9. Jamie says:

    The stories of international greats are no less important, just because they might not be well known specifically to the American public. Some years there are guys from old NBA days or international basketball that I haven’t heard of, but I enjoy learning about their history and the part they played in this great game. A Hall of Fame should fight ignorance in the game, not cater to it.

  10. Vinícius Manhães Andrade says:

    I STRONGLY believe the Hall of Fame should stay as it is without any other new “Halls”. I think that the meaningfulness of the Naismith Basketball Hall of Fame would get hurt by the existence of an NBA Hall of Fame. I think there should be only one Hall for the sport of Basketball, where all the Hall of Famers are united as one big family that belongs in the same place.

    I think it would be extremely selfish and arrogant to create a Hall of Fame for the NBA only. I think it would diminish the other athletes and professionals of the sport around the world to categorize the sport in that way. It’s extremely elitist and fascist to do something like that. I am 100% against it and I think that people that think otherwise, honestly, are being elitist too. The NBA is and always will be the greatest basketball league in the world, and I love it, I love to see the best 30 basketball teams all in one league, different from soccer that isn’t like that, for instance. But to create a Hall of Fame for only one of them? DISRESPECTFUL! BLASPHEMOUS! None of the players, coaches, or teams started in the NBA from the beginning, they had to play in college, or high school, or overseas before going to the league.

    And for Mr. Steve Aschburner, the one who talks about the “relative unknowns from overseas”. Maybe YOU are the one who should start to learn a little bit more about the sport to understand why these “unknowns” are entering the Hall of Fame. The integrity of the legacies being honored shouldn’t be harmed because of one’s lack of knowledge!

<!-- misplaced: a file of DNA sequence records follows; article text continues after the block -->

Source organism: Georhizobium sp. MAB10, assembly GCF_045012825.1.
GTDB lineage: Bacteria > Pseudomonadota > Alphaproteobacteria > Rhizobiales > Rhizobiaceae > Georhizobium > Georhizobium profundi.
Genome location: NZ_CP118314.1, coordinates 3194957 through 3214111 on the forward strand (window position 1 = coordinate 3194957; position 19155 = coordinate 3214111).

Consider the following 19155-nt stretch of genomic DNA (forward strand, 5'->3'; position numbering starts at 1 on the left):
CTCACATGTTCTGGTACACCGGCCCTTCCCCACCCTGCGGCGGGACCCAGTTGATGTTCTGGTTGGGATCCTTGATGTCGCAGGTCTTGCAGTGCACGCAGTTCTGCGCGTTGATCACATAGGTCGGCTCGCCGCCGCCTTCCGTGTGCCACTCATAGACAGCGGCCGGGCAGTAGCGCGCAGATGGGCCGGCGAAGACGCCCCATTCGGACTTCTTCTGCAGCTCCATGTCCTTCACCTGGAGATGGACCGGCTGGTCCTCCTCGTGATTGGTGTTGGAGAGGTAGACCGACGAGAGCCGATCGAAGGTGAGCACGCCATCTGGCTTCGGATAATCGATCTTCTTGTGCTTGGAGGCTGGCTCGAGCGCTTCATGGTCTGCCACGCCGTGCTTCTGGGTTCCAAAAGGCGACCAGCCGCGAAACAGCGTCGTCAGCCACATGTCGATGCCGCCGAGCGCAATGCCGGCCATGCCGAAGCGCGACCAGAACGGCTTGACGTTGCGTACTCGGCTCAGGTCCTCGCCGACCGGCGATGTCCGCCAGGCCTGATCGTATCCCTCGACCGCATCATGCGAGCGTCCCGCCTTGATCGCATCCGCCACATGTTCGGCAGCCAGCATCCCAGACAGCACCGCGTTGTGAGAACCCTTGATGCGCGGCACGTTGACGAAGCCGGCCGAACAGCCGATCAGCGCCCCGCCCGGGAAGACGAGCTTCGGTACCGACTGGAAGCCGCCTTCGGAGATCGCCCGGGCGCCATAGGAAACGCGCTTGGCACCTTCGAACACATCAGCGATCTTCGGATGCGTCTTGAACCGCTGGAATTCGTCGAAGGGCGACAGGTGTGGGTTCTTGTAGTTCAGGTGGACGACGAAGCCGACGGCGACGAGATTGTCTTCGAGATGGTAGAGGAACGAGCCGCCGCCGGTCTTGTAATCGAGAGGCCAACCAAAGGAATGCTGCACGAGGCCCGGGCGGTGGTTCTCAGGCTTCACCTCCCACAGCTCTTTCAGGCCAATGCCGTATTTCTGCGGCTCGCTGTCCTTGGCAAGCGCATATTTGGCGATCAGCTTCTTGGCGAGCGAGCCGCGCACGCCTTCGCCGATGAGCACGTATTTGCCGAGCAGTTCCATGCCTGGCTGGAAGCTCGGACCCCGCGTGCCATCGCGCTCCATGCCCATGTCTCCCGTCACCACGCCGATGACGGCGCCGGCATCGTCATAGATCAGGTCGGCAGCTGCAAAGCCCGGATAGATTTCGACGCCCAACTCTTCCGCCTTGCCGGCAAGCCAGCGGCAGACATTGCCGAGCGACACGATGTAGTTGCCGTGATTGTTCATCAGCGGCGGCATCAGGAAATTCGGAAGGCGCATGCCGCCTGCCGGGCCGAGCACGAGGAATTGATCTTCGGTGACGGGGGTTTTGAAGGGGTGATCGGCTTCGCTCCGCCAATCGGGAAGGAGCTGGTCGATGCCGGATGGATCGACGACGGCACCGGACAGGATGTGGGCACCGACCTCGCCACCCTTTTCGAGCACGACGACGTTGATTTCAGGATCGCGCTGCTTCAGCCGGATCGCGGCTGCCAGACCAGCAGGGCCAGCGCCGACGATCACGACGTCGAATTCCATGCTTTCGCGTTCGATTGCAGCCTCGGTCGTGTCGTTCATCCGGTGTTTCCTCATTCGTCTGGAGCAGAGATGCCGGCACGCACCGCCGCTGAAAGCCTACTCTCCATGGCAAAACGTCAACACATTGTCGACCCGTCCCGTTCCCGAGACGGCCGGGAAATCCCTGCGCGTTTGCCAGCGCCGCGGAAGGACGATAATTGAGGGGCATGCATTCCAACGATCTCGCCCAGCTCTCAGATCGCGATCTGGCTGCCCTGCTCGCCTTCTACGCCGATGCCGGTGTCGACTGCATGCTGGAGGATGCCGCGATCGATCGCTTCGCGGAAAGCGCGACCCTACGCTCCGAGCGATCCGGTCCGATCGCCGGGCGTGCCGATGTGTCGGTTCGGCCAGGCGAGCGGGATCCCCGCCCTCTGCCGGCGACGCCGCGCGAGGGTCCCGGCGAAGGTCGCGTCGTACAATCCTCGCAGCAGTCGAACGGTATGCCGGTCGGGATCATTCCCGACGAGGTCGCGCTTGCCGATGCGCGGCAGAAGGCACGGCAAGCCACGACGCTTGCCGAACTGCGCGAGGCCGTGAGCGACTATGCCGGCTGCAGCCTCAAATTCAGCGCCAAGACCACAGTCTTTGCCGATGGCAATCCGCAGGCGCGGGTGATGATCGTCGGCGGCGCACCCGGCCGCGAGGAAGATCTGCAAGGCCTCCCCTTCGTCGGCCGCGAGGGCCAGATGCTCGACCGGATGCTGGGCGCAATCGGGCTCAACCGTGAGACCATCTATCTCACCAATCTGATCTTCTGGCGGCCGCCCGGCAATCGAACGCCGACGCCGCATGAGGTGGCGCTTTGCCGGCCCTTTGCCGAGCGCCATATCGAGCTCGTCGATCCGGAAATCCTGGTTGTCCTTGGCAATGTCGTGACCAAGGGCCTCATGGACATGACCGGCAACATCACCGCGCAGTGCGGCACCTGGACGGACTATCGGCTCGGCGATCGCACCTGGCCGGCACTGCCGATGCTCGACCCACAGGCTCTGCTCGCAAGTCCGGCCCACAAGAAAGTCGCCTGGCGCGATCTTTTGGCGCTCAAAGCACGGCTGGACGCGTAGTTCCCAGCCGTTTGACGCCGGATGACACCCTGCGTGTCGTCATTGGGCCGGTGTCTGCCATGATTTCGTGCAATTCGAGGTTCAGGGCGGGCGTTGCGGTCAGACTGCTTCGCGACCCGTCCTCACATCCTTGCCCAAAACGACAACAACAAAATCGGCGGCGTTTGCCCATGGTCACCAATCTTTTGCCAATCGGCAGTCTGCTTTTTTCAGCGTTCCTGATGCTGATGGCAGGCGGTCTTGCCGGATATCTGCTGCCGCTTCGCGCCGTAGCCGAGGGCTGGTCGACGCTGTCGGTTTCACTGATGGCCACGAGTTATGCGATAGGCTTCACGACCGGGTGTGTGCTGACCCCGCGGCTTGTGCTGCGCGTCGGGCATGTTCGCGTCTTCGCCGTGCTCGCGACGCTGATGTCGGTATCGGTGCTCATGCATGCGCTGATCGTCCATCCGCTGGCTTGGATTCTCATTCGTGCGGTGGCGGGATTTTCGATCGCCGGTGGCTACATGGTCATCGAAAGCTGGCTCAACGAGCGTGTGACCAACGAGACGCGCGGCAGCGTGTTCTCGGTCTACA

11. Lawrence says:

    I don’t think it would be a good idea to have a separate HOF for the NBA. Basketball has become an international game and worldwide competition has caught up to American players.

    However, if there is a separate NBA HOF, players like Kevin Johnson (http://hostnumber.com/kevin-johnson-career-stats.html) could be included. But would it be the same ?

  12. Duane Murrill says:

    I think that it should stay the way it is. Let’s think about it. When you consider the rich history of basketball and all of the people who have made sugnificant impacts on the game itself, coaches, anouncers, referees, and of course players; It’s a no brainer it has to remain as it is. Now I do agree that maybe they could do things a little diferently and I sometimes question the selection process but nothings perfect.

  13. celtics1 says:

    This whole hall of fame thing is a joke. I have seen so many hall of famers who dont deserve to be on the list. Am hearing reports about allen iverson will be inducted into the hall of fame , just want to know why.

    When guys like robert horry, horace grant, grant hill, ron harper are not even mentioned in the conversatio of hall of famers.

    I think its all political, and i dont care what they do any more